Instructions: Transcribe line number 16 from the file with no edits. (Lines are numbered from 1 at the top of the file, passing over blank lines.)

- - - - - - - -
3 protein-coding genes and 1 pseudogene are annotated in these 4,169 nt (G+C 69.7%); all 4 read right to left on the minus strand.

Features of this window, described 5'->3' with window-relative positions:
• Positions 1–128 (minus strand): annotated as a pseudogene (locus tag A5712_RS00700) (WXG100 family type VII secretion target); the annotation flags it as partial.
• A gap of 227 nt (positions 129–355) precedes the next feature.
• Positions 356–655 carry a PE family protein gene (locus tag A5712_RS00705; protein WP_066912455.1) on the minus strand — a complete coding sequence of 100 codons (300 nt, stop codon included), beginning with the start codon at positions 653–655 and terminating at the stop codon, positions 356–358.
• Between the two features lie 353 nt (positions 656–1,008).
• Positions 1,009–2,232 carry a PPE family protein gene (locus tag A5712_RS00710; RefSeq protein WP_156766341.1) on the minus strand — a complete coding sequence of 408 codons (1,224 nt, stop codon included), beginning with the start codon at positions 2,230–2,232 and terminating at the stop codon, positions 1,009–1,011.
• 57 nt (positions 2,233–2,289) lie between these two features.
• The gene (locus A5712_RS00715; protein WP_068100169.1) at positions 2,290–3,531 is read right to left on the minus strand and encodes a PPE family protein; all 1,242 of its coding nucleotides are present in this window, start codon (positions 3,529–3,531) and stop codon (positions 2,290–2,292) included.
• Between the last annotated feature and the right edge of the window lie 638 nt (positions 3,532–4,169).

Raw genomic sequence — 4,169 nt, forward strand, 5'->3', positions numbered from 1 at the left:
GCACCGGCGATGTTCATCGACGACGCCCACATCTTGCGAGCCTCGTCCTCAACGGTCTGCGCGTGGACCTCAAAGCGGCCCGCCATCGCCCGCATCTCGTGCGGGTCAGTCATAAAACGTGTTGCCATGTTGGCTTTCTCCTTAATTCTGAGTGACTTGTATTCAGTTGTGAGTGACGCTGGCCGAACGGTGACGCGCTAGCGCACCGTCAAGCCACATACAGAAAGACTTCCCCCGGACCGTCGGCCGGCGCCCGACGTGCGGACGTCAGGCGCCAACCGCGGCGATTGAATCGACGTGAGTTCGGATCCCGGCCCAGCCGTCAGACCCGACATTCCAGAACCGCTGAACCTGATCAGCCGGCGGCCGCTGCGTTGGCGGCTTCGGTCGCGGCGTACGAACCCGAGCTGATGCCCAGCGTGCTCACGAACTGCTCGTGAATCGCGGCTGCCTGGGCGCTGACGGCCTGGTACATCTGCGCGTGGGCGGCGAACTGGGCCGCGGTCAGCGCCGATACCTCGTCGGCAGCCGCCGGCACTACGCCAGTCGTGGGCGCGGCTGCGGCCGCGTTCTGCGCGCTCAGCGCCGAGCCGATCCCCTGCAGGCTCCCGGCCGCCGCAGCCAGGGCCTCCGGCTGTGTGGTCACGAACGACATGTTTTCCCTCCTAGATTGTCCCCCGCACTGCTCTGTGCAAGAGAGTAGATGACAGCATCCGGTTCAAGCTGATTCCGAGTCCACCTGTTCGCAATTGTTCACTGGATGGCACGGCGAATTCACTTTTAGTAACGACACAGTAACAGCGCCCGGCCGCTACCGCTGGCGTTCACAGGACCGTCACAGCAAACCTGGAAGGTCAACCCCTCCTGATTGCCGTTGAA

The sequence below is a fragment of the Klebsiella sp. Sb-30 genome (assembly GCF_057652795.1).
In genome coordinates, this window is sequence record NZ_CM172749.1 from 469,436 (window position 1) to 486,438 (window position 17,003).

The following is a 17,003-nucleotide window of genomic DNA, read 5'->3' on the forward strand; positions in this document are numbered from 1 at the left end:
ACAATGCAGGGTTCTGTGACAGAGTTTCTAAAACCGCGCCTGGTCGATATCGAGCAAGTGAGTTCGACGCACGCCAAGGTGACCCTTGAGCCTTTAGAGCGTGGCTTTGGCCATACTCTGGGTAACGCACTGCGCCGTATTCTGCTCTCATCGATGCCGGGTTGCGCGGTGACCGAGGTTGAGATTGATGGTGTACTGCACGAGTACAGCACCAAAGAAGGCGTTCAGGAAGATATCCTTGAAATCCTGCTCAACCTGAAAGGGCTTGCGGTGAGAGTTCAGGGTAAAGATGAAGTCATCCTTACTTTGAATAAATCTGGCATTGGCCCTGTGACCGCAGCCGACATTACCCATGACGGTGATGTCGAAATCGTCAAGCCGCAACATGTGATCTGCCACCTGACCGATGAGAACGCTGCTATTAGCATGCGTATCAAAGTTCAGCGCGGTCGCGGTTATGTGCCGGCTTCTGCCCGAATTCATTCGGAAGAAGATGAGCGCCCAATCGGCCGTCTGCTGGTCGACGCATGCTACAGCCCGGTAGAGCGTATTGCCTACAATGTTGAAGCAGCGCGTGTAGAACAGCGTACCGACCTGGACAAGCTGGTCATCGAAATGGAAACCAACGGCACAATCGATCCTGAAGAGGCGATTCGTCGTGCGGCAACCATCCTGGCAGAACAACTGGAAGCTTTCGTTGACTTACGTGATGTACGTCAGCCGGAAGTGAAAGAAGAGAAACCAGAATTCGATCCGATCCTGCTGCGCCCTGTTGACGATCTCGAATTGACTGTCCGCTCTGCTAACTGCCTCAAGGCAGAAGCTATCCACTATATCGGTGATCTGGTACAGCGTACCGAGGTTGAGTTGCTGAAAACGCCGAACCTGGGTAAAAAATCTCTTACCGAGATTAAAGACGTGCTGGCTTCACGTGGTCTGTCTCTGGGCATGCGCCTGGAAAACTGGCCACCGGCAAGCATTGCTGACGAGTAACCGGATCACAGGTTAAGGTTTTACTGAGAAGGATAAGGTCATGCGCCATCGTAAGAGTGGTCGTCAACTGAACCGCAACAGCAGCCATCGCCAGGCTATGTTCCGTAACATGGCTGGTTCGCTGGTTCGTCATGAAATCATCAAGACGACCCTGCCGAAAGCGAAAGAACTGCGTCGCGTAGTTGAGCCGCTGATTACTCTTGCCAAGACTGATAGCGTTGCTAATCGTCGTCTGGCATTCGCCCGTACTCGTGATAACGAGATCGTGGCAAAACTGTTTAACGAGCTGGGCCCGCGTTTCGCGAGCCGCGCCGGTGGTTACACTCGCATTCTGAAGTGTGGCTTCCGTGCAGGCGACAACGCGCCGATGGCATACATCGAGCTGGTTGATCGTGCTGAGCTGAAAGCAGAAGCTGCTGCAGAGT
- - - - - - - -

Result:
ACAATGCAGGGTTCTGTGACAGAGTTTCTAAAACCGCGCCTGGTCGATATCGAGCAAGTGAGTTCGACGCACGCCAAGGTGACCCTTGAGCCTTTAGAGCGTGGCTTTGGCCATACTCTGGGTAACGCACTGCGCCGTATTCTGCTCTCATCGATGCCGGGTTGCGCGGTGACCGAGGTTGAGATTGATGGTGTACTGCACGAGTACAGCACCAAAGAAGGCGTTCAGGAAGATATCCTTGAAATCCTGCTCAACCTGAAAGGGCTTGCGGTGAGAGTTCAGGGTAAAGATGAAGTCATCCTTACTTTGAATAAATCTGGCATTGGCCCTGTGACCGCAGCCGACATTACCCATGACGGTGATGTCGAAATCGTCAAGCCGCAACATGTGATCTGCCACCTGACCGATGAGAACGCTGCTATTAGCATGCGTATCAAAGTTCAGCGCGGTCGCGGTTATGTGCCGGCTTCTGCCCGAATTCATTCGGAAGAAGATGAGCGCCCAATCGGCCGTCTGCTGGTCGACGCATGCTACAGCCCGGTAGAGCGTATTGCCTACAATGTTGAAGCAGCGCGTGTAGAACAGCGTACCGACCTGGACAAGCTGGTCATCGAAATGGAAACCAACGGCACAATCGATCCTGAAGAGGCGATTCGTCGTGCGGCAACCATCCTGGCAGAACAACTGGAAGCTTTCGTTGACTTACGTGATGTACGTCAGCCGGAAGTGAAAGAAGAGAAACCAGAATTCGATCCGATCCTGCTGCGCCCTGTTGACGATCTCGAATTGACTGTCCGCTCTGCTAACTGCCTCAAGGCAGAAGCTATCCACTATATCGGTGATCTGGTACAGCGTACCGAGGTTGAGTTGCTGAAAACGCCGAACCTGGGTAAAAAATCTCTTACCGAGATTAAAGACGTGCTGGCTTCACGTGGTCTGTCTCTGGGCATGCGCCTGGAAAACTGGCCACCGGCAAGCATTGCTGACGAGTAACCGGATCACAGGTTAAGGTTTTACTGAGAAGGATAAGGTCATGCGCCATCGTAAGAGTGGTCGTCAACTGAACCGCAACAGCAGCCATCGCCAGGCTATGTTCCGTAACATGGCTGGTTCGCTGGTTCGTCATGAAATCATCAAGACGACCCTGCCGAAAGCGAAAGAACTGCGTCGCGTAGTTGAGCCGCTGATTACTCTTGCCAAGACTGATAGCGTTGCTAATCGTCGTCTGGCATTCGCCCGTACTCGTGATAACGAGATCGTGGCAAAACTGTTTAACGAGCTGGGCCCGCGTTTCGCGAGCCGCGCCGGTGGTTACACTCGCATTCTGAAGTGTGGCTTCCGTGCAGGCGACAACGCGCCGATGGCATACATCGAGCTGGTTGATCGTGCTGAGCTGAAAGCAGAAGCTGCTGCAGAGT